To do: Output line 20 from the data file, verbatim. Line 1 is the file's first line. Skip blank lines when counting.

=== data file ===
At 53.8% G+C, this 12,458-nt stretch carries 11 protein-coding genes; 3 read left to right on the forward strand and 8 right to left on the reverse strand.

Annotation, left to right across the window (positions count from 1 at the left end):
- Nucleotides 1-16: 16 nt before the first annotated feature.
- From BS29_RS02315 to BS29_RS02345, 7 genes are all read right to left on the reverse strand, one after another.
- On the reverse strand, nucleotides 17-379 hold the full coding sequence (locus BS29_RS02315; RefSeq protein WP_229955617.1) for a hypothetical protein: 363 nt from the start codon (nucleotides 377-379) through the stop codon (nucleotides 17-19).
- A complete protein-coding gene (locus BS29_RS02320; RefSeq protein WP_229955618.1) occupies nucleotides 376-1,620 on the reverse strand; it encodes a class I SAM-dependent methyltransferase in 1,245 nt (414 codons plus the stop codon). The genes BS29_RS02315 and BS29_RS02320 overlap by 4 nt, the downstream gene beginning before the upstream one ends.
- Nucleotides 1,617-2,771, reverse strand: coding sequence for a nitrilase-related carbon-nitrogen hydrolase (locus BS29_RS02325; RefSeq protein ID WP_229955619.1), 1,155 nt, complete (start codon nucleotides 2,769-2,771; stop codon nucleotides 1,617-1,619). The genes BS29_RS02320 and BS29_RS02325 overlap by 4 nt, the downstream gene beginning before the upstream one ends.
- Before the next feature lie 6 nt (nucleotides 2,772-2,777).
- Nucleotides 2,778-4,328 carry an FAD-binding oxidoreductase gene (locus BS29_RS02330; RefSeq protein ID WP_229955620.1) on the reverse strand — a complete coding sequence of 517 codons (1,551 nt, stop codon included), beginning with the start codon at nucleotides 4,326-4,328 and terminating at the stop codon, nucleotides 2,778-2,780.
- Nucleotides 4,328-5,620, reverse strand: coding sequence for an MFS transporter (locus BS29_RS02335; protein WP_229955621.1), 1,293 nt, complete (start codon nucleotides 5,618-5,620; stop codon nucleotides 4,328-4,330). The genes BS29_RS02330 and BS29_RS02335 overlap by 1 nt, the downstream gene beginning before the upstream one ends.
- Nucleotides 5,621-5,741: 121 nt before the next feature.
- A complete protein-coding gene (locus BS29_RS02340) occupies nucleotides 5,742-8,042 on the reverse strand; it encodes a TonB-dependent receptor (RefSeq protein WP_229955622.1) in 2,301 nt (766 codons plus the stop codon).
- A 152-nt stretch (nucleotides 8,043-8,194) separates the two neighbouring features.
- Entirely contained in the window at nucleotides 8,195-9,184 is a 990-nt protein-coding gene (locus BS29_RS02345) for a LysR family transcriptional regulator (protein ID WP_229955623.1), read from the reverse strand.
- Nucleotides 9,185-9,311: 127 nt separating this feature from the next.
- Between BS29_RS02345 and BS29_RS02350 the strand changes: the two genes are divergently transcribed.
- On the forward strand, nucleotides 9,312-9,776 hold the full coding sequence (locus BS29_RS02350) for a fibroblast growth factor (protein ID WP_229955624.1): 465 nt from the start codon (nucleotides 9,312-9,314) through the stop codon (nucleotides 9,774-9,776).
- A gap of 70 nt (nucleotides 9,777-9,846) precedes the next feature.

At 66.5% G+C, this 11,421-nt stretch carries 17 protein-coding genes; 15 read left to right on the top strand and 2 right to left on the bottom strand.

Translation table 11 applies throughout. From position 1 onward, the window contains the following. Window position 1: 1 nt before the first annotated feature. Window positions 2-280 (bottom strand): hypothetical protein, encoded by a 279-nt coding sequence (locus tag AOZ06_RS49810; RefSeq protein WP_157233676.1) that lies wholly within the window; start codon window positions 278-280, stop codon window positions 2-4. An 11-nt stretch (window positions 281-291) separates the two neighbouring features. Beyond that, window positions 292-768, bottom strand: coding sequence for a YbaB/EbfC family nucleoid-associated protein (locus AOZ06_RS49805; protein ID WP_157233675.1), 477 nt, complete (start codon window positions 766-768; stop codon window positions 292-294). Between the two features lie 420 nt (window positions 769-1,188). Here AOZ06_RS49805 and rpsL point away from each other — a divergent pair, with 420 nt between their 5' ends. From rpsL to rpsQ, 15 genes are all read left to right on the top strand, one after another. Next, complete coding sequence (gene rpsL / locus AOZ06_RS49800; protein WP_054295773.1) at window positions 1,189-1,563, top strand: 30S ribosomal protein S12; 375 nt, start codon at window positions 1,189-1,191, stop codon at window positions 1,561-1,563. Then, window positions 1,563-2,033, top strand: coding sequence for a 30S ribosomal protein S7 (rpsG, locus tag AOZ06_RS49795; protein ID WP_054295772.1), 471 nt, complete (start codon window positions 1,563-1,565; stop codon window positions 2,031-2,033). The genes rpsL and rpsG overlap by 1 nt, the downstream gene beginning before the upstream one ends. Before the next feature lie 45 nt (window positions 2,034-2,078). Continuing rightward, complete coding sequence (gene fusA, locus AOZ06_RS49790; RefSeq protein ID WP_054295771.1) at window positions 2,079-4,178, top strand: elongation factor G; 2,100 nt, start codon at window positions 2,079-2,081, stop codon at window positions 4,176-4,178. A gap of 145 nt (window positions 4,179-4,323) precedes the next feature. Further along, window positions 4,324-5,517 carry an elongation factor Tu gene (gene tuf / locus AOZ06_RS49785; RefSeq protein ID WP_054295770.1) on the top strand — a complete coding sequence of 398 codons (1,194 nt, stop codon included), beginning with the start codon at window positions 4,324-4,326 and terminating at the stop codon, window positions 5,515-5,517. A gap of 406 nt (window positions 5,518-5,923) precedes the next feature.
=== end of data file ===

Translation table 11 applies throughout. From position 1 onward, the window contains the following. Window position 1: 1 nt before the first annotated feature. Window positions 2-280 (bottom strand): hypothetical protein, encoded by a 279-nt coding sequence (locus tag AOZ06_RS49810; RefSeq protein WP_157233676.1) that lies wholly within the window; start codon window positions 278-280, stop codon window positions 2-4. An 11-nt stretch (window positions 281-291) separates the two neighbouring features. Beyond that, window positions 292-768, bottom strand: coding sequence for a YbaB/EbfC family nucleoid-associated protein (locus AOZ06_RS49805; protein ID WP_157233675.1), 477 nt, complete (start codon window positions 766-768; stop codon window positions 292-294). Between the two features lie 420 nt (window positions 769-1,188). Here AOZ06_RS49805 and rpsL point away from each other — a divergent pair, with 420 nt between their 5' ends. From rpsL to rpsQ, 15 genes are all read left to right on the top strand, one after another. Next, complete coding sequence (gene rpsL / locus AOZ06_RS49800; protein WP_054295773.1) at window positions 1,189-1,563, top strand: 30S ribosomal protein S12; 375 nt, start codon at window positions 1,189-1,191, stop codon at window positions 1,561-1,563. Then, window positions 1,563-2,033, top strand: coding sequence for a 30S ribosomal protein S7 (rpsG, locus tag AOZ06_RS49795; protein ID WP_054295772.1), 471 nt, complete (start codon window positions 1,563-1,565; stop codon window positions 2,031-2,033). The genes rpsL and rpsG overlap by 1 nt, the downstream gene beginning before the upstream one ends. Before the next feature lie 45 nt (window positions 2,034-2,078). Continuing rightward, complete coding sequence (gene fusA, locus AOZ06_RS49790; RefSeq protein ID WP_054295771.1) at window positions 2,079-4,178, top strand: elongation factor G; 2,100 nt, start codon at window positions 2,079-2,081, stop codon at window positions 4,176-4,178. A gap of 145 nt (window positions 4,179-4,323) precedes the next feature. Further along, window positions 4,324-5,517 carry an elongation factor Tu gene (gene tuf / locus AOZ06_RS49785; RefSeq protein ID WP_054295770.1) on the top strand — a complete coding sequence of 398 codons (1,194 nt, stop codon included), beginning with the start codon at window positions 4,324-4,326 and terminating at the stop codon, window positions 5,515-5,517. A gap of 406 nt (window positions 5,518-5,923) precedes the next feature.